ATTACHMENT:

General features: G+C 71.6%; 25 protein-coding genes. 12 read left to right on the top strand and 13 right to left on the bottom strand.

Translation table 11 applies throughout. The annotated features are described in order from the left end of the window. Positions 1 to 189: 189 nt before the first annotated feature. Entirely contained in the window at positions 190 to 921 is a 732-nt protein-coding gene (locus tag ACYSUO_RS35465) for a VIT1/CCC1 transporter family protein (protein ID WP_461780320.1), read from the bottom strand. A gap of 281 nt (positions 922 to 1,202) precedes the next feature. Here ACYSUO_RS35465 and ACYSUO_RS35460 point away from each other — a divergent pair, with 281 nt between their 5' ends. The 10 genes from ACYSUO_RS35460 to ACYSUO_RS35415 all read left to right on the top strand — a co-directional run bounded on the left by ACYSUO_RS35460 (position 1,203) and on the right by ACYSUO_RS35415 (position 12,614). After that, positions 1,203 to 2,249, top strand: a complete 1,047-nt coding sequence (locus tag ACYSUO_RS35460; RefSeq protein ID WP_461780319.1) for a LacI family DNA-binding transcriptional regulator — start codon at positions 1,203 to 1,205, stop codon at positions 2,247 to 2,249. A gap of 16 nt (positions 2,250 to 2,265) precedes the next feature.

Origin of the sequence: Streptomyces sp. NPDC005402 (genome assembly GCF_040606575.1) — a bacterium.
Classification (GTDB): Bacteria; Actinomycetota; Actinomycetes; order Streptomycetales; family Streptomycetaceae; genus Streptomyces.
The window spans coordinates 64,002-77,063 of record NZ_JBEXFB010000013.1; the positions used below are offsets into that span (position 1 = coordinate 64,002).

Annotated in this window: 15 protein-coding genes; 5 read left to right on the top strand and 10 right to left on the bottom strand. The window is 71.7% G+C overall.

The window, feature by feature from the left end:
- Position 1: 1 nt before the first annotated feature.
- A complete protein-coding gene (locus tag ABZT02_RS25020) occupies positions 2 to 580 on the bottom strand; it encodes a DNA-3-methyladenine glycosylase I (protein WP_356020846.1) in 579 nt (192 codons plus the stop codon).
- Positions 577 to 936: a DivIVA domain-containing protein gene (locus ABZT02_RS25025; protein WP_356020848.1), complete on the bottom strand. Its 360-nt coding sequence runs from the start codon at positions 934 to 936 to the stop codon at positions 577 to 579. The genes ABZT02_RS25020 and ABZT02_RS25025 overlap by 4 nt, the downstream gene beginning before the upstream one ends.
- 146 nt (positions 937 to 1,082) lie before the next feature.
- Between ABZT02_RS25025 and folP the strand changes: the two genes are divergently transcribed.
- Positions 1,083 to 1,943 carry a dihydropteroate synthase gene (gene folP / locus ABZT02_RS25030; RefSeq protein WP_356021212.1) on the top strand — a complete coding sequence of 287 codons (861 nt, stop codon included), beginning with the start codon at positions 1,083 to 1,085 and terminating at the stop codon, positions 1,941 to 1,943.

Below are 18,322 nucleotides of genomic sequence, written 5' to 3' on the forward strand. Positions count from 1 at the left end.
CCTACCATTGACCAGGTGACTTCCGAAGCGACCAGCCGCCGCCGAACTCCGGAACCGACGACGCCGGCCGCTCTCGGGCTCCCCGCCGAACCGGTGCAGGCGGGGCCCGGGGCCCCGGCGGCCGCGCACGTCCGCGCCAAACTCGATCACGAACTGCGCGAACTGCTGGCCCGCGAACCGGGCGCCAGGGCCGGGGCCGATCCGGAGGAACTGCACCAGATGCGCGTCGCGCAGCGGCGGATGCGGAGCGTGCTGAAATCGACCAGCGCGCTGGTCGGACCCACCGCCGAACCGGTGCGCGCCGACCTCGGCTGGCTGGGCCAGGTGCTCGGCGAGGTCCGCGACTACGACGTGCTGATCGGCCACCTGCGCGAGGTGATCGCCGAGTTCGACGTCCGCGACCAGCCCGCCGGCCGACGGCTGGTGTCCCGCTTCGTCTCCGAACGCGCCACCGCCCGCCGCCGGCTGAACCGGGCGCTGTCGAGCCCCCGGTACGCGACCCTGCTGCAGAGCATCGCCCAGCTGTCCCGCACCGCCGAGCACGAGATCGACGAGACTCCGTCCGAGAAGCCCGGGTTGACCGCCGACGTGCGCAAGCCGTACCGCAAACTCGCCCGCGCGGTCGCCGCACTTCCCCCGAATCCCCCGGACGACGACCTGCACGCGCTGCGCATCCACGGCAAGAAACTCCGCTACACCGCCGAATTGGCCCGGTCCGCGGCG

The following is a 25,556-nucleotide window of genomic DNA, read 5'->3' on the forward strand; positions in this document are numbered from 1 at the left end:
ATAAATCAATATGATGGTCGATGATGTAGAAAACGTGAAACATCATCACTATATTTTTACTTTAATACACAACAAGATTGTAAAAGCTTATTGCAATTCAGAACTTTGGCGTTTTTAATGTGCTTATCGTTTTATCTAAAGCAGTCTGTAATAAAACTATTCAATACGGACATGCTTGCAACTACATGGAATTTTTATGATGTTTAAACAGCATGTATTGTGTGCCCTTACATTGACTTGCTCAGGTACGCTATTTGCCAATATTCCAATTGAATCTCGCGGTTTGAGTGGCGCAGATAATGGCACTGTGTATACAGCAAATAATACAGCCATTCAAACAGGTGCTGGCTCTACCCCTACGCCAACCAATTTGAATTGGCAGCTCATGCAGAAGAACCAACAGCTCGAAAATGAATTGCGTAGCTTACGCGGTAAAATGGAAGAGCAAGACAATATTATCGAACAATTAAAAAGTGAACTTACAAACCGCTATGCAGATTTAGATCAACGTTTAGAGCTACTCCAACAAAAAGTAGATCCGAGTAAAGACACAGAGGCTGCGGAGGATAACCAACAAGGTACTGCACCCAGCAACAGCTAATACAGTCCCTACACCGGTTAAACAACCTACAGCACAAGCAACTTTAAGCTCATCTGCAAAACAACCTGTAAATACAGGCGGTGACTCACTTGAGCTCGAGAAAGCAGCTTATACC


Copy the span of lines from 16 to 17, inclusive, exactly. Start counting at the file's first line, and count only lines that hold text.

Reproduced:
The following is a 25,556-nucleotide window of genomic DNA, read 5'->3' on the forward strand; positions in this document are numbered from 1 at the left end:
ATAAATCAATATGATGGTCGATGATGTAGAAAACGTGAAACATCATCACTATATTTTTACTTTAATACACAACAAGATTGTAAAAGCTTATTGCAATTCAGAACTTTGGCGTTTTTAATGTGCTTATCGTTTTATCTAAAGCAGTCTGTAATAAAACTATTCAATACGGACATGCTTGCAACTACATGGAATTTTTATGATGTTTAAACAGCATGTATTGTGTGCCCTTACATTGACTTGCTCAGGTACGCTATTTGCCAATATTCCAATTGAATCTCGCGGTTTGAGTGGCGCAGATAATGGCACTGTGTATACAGCAAATAATACAGCCATTCAAACAGGTGCTGGCTCTACCCCTACGCCAACCAATTTGAATTGGCAGCTCATGCAGAAGAACCAACAGCTCGAAAATGAATTGCGTAGCTTACGCGGTAAAATGGAAGAGCAAGACAATATTATCGAACAATTAAAAAGTGAACTTACAAACCGCTATGCAGATTTAGATCAACGTTTAGAGCTACTCCAACAAAAAGTAGATCCGAGTAAAGACACAGAGGCTGCGGAGGATAACCAACAAGGTACTGCACCCAGCAACAGCTAATACAGTCCCTACACCGGTTAAACAACCTACAGCACAAGCAACTTTAAGCTCATCTGCAAAACAACCTGTAAATACAGGCGGTGACTCACTTGAGCTCGAGAAAGCAGCTTATACC